Photo and Commentary ©2017 by Bev Riter
Sunday, December 31, 2017

Jacob’s Well, shown in the photo above, is in the city of Nablus in the West Bank. We descended the steps in the Church of St Photina to the well, overseen by a faithful watcher. The well is about 150 feet deep and our guide showed us the water is still drinkable by drinking some from a community cup. He poured some water from the cup back into the well and it took a long time to reach the bottom, where it created a splash. We were told that this well provided water for many people in past times, starting about 3700 years ago!

While traveling from Jerusalem to Galilee, Jesus and his disciples took the quickest route, through Samaria. Thirsty and needing to rest, Jesus sat by this well while His disciples went to Sychar, a short distance away to get food. It was mid-day and hot when a Samaritan woman went to the well to draw water. My second photo shows an icon, which is on the wall behind the well, of Jesus and the Samaritan woman. (Note: Other women went to the well in the early morning. Being of questionable character, this woman avoided the others – or maybe she was shunned by them – by not getting her water at the same time as the others.)

Jesus broke three Jewish customs. First, he spoke to a woman. Second, she was a Samaritan woman, a group the Jews despised and usually avoided in conversation. Third, by drinking from her jar or cup He would have become ceremonially unclean. The woman couldn’t believe what she was experiencing!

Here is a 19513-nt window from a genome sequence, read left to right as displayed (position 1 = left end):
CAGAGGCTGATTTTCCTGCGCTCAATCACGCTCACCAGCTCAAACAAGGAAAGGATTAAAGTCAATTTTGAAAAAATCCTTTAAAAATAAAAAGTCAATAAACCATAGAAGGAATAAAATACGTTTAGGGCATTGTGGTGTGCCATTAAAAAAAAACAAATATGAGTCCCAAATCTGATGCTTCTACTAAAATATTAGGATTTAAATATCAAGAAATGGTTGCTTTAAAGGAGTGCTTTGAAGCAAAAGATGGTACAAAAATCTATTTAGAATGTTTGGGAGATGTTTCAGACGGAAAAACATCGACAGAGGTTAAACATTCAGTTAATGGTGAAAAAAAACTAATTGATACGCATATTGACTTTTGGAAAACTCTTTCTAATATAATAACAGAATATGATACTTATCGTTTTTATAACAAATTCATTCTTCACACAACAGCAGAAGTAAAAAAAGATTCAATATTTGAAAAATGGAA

Jesus told her He would give her “living water”, meaning eternal life. She, of course, didn’t understand what He meant. Jesus revealed that He knew she had had five husbands and wasn’t married to the man she with whom she was living. She wondered “How did He know that?” The woman expressed her faith that the Messiah was coming. Jesus answered, “I am He, I who am speaking to you now.” John 4:26 NEB What was the response of the Samaritans from Sychar and how did Jesus respond? Read the full story in John 4.

Jesus treated people as individuals with value, accepting them with loving compassion, regardless of their ethnicity, background or gender. No matter who we are or where we’re from, our salvation comes only through Him, the Living Water. The words in the song, “Fill My Cup, Lord” by Richard Blanchard seem fitting as we start a new year tomorrow by looking to Jesus who can wipe away our sins and give us a new start on life, everlasting life:

“Like the woman at the well, I was seeking
For things that could not satisfy.
And then I heard my Savior speaking –
‘Draw from My well that never shall run dry.’

Fill my cup, Lord;
I lift it up Lord;
Come and quench this thirsting of my soul.
Bread of Heaven, feed me till I want no more.
Fill my cup, fill it up and make me whole.

There are millions in this world who are seeking
For pleasures earthly goods afford.
But none can match the wondrous treasure
That I find in Jesus Christ my Lord.

So my brother if the things that this world gives you
Leaves hungers that won’t pass away,
My blessed Lord will come and save you
If you kneel to Him and humbly pray –

(Parts of this have previously appeared in my blogs.)